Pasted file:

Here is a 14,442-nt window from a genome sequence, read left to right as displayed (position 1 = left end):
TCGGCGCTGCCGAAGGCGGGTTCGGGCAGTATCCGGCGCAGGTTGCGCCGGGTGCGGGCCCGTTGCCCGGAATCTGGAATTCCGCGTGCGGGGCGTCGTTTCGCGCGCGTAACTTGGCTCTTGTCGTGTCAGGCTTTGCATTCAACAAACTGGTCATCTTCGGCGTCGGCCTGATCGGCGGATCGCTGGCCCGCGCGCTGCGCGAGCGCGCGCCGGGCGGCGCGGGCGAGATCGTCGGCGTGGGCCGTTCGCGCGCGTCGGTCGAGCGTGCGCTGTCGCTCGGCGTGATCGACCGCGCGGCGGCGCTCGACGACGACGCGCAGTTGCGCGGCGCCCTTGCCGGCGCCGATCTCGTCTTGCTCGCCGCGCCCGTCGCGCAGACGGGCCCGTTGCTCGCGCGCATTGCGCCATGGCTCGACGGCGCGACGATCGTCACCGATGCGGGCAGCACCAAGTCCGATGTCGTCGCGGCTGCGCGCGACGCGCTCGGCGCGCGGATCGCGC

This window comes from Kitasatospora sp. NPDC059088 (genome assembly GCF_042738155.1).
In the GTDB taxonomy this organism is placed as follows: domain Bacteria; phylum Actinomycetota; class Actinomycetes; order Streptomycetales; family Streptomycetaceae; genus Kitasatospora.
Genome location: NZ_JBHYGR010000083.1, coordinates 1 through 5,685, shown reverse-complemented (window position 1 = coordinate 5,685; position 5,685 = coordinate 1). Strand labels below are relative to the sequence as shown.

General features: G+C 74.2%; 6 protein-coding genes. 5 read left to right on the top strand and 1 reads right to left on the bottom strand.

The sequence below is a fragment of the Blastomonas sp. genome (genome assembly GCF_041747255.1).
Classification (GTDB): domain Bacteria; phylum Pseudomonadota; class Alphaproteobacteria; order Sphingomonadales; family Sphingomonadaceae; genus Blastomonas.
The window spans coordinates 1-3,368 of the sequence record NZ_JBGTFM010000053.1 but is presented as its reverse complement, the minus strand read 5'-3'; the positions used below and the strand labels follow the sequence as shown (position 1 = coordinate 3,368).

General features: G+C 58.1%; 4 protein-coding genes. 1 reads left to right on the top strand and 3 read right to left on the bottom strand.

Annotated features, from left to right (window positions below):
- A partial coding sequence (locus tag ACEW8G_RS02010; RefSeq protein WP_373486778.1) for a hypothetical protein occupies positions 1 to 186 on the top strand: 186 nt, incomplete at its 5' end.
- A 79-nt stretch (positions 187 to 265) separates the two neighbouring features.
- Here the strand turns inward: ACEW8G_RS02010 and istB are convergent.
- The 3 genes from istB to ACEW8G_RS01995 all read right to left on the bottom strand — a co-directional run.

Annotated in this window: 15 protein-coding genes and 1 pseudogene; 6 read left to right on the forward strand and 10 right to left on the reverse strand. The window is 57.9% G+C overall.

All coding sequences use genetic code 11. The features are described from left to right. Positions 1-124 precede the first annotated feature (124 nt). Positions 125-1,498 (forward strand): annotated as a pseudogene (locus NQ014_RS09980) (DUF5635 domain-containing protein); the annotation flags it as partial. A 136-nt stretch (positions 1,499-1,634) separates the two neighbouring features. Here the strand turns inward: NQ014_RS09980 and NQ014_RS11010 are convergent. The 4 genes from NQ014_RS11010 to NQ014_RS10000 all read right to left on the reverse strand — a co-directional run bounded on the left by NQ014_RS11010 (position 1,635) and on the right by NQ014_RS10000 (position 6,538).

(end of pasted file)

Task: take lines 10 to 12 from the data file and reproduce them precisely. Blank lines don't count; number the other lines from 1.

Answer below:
General features: G+C 58.1%; 4 protein-coding genes. 1 reads left to right on the top strand and 3 read right to left on the bottom strand.

Annotated features, from left to right (window positions below):
- A partial coding sequence (locus tag ACEW8G_RS02010; RefSeq protein WP_373486778.1) for a hypothetical protein occupies positions 1 to 186 on the top strand: 186 nt, incomplete at its 5' end.